Convert struct to use references instead of owning its values

struct Fibonnaci {
    a: BigUint,
    b: BigUint
}

impl Iterator for Fibonnaci {
    type Item = BigUint;

    fn next(&mut self) -> Option<Self::Item> {
        let n = self.a.clone();
        self.a = self.b.clone();
        self.b = self.b.clone() + n.clone();
        Some(n)
    }
}

I want to make this faster by using references in the Fibonnaci struct, so something like

struct Fibonnaci<'a> {
    a: &'a mut BigUint,
    b: &'a mut BigUint
}

But I'm having some trouble with converting the next() function into something that uses references. Here's my attempt:

impl<'a> Iterator for Fibonnaci<'a> {
    type Item = BigUint;

    fn next(&mut self) -> Option<Self::Item> {
        let n = self.a.clone();
        self.a = self.b;
        self.b = &mut (self.b.clone() + n);
        Some(n)
    }
}

but I'm getting lifetime of reference outlives lifetime of borrowed content... at the line self.a = self.b;. I don't quite understand why this is a problem as I thought the reference annotations in struct Fibonnaci<'a> mean that self.a and self.b should have the same lifetime.

I'm not sure if using references will actually buy you much: BigUints are a wrapper around Vec, so they're already using a layer of indirection. You can reduce the number of clones to one while keeping an owned approach:

struct Fibonnaci {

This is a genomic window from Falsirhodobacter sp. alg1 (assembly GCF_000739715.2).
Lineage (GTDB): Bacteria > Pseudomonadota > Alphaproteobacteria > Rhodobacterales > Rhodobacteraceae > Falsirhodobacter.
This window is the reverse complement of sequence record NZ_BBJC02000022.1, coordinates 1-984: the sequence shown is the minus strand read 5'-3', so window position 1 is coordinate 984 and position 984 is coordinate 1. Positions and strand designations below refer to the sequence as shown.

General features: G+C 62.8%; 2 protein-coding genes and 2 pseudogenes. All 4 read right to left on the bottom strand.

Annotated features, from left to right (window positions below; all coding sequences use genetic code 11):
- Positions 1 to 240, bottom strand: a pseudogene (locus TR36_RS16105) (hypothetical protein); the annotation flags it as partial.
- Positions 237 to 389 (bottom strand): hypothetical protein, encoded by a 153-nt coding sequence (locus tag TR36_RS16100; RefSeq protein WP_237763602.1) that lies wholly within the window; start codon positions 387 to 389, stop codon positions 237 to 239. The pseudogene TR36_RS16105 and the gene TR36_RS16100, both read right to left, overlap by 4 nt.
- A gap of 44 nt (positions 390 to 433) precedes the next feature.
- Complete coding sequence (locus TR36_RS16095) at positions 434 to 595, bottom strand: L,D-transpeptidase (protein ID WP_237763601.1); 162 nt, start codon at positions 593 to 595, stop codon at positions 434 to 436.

a: BigUint,
    b: BigUint
}

impl Iterator for Fibonnaci {
    type Item = BigUint;

    fn next(&mut self) -> Option<Self::Item> {
        let n = std::mem::replace(&mut self.a, self.b.clone());
        self.b += &n;
        Some(n)
    }
}

Playground


You can't move the &mut out of self.b without leaving something in its place, so the compiler does a "reborrow" here instead, making a new reference to *self.b. This new reference can't outlive the body of the next function. To do this with references, the code needs to look something like this:

impl<'a> Iterator for Fibonnaci<'a> {
    type Item = BigUint;

    fn next(&mut self) -> Option<Self::Item> {
        let n = self.a.clone();
        std::mem::swap(&mut self.a, &mut self.b);
        *self.b += &*self.a;
        Some(n)
    }
}

Playground

1 Like

Why do you think references are faster?

If you want to make the struct smaller by adding a layer of indirection, then Box is the correct way to store things by reference.

In Rust &mut is an exclusive temporary borrow, which also implies that it does not store the value.

So you can't make a new value of BigUint inside next, not store it anywhere, and then borrow it from… nowhere. In Rust borrowing always implies things being stored somewhere else.

2 Likes

This is a very clear explanation, thank you!

My thought process was that by using references, I would be able to make self.a point to the same BigUint as self.b, hence I wouldn't have to clone it over. Perhaps a better question would be how could I reduce the number of .clone()'s in the next() function, but my assumption was that this required references. Thanks for your answer!

&mut is only one of many types of pointers that Rust has (like Box and Arc which are owning equivalents of &mut and &).

In this case temporary references are inappropriate, because they're borrowing instead of owning, but iterator makes new values, so something has to own them.

It's the same mistake as using &str instead of String, even though both are strings, and both have string data behind a pointer, one is borrowing the data and the other is owning.

As others have already answered, in this case the key trick is to use swap or replace to change these values without additional copies. In other situations wrapping things in Arc allows cheaply referencing an object from multiple places, while also owning its content.

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